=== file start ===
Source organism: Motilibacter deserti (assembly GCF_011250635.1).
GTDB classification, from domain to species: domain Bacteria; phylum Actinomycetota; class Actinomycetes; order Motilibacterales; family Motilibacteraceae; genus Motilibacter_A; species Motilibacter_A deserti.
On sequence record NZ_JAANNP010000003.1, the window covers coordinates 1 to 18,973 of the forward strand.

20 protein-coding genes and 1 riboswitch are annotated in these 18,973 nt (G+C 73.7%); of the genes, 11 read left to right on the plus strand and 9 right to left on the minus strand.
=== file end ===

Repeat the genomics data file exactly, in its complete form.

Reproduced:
Source organism: Motilibacter deserti (assembly GCF_011250635.1).
GTDB classification, from domain to species: domain Bacteria; phylum Actinomycetota; class Actinomycetes; order Motilibacterales; family Motilibacteraceae; genus Motilibacter_A; species Motilibacter_A deserti.
On sequence record NZ_JAANNP010000003.1, the window covers coordinates 1 to 18,973 of the forward strand.

20 protein-coding genes and 1 riboswitch are annotated in these 18,973 nt (G+C 73.7%); of the genes, 11 read left to right on the plus strand and 9 right to left on the minus strand.